January 9th, 1873
My Dear Uncle,
As this is the first time I have wrote to you this year I wish you all a happy new year and I hope this will find you all in moderate health when it reaches you. I am glad to be able to tell you that we are all in a moderate state of health in the meantime Aunt was very bad with the cold for two weeks but she is getting better again. We have had a great deal of wet weather and very cold to so there is scarcly anyone missing the cold there is a good deal of trouble around here just now the doctor says that it is owing to so much wet weather.
Uncle Williams wife has been very bad and does not feel very strong yet but is able to get up an hour or two every day now. Uncle bids me ask a favour from you the way things has been with him this summer he is very hard up for money and he would be very much obliged to you if you would send him six or seven pounds for some time and if you do send it if you would send it here it is more convenient to get it as at the Whitecleugh. Uncle has had a very hard summer to begin with I dont know how he may get on if he stops on.
I am very glad to be able to tell you that our cows is all healthy but Tam is beginning to think they will be scarce of hay. Tam is fairly tired of the cows but Aunt will not hear of leaving them but the cows here is not near paying themselves now and Aunt is daft to keep on as she does but it is just her nature to work among them and we cannot get her to give them up but if the cows is no better for the coming summer as they have been the last one I know they will not near clear themselves.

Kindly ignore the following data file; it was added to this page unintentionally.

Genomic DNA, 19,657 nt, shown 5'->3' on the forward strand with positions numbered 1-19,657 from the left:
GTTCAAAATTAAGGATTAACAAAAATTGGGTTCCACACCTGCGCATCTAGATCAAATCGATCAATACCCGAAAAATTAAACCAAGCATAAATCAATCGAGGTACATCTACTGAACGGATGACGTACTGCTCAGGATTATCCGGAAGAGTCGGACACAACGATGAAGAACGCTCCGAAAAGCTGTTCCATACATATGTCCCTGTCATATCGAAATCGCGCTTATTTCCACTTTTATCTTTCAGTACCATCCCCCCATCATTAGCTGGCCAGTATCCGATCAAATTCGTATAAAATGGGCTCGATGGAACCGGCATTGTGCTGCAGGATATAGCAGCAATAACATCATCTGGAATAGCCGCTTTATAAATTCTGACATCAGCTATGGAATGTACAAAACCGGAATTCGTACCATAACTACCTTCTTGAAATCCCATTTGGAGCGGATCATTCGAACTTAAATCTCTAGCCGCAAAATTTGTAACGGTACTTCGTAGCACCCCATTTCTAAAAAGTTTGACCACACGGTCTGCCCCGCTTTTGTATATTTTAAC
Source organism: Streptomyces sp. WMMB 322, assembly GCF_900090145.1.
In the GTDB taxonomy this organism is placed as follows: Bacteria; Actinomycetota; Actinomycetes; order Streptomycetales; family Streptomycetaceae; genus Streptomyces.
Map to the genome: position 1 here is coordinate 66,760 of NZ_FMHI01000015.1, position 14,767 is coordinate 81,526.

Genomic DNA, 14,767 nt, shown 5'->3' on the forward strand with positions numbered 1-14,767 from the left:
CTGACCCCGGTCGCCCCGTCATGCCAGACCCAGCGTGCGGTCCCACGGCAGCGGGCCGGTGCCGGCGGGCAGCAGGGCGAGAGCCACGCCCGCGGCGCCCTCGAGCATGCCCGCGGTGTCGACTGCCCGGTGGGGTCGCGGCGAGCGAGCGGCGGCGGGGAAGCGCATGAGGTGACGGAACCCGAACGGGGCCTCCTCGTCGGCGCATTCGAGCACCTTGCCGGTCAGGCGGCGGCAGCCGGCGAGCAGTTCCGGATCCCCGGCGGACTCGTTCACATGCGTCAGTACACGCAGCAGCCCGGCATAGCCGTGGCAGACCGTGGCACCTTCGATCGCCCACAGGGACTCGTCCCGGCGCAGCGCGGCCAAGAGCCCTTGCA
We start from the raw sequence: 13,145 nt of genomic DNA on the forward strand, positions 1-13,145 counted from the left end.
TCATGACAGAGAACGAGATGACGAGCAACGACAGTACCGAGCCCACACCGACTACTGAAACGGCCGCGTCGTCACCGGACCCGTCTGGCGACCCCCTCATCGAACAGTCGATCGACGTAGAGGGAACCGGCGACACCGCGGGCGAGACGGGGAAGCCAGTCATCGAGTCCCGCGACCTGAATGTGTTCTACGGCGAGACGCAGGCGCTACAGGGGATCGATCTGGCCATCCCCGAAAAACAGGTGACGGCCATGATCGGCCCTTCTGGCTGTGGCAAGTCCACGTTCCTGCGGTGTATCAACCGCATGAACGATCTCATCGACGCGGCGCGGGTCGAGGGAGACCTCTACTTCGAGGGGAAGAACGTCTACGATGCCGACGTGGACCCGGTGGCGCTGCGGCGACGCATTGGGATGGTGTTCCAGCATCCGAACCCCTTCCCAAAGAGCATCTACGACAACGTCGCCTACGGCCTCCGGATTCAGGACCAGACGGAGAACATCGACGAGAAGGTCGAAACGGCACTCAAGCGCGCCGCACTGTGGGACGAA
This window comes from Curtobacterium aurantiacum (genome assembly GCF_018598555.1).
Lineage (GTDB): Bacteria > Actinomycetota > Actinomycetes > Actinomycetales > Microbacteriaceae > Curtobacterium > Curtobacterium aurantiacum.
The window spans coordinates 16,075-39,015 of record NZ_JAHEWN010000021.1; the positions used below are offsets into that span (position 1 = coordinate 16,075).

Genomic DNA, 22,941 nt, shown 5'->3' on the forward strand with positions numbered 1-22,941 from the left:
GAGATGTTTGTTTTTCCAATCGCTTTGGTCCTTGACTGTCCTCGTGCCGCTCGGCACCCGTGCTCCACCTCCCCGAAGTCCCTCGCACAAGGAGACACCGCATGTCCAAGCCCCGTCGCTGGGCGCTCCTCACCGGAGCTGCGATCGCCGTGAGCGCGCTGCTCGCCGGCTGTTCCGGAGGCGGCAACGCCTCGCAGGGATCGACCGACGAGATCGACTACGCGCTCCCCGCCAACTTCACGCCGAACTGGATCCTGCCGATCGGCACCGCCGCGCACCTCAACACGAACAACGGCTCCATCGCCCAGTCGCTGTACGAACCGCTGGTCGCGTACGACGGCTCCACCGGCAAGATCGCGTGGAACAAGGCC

I have to give you Aunts kind love and say that she is wearing very much to hear from you all. What is James Bryden doing we have had a great time dreaming about him give all our friends my kind love and tell Marion to write soon and let us know how you are all getting on Aunt thinks Uncle Joseph is turning very lazy at writting and when you do write you are to send word about all the boys now I must come to a close with kind love to you all and may God be your guide is the sincere desire of your affectionate neice Marion Brown
be sure and write soon
Tuesday, January 19, 2010
In this letter, we can feel the problems building for the Glencrosses and Scotts in Sanquhar: "there is a good deal of trouble about here just now" refers to illness, but it also applies to the broader questions of sustenance. Marion conveys uncle William Glencross's request for money to his American brother; Marion's also doubtful about the longterm wisdom of keeping cows that don't produce enough milk to pay their keep. Tam Scott, Aunt Agnes's son, would also like to be done with cows, but "it is just her nature to work among them," and so they stay for now.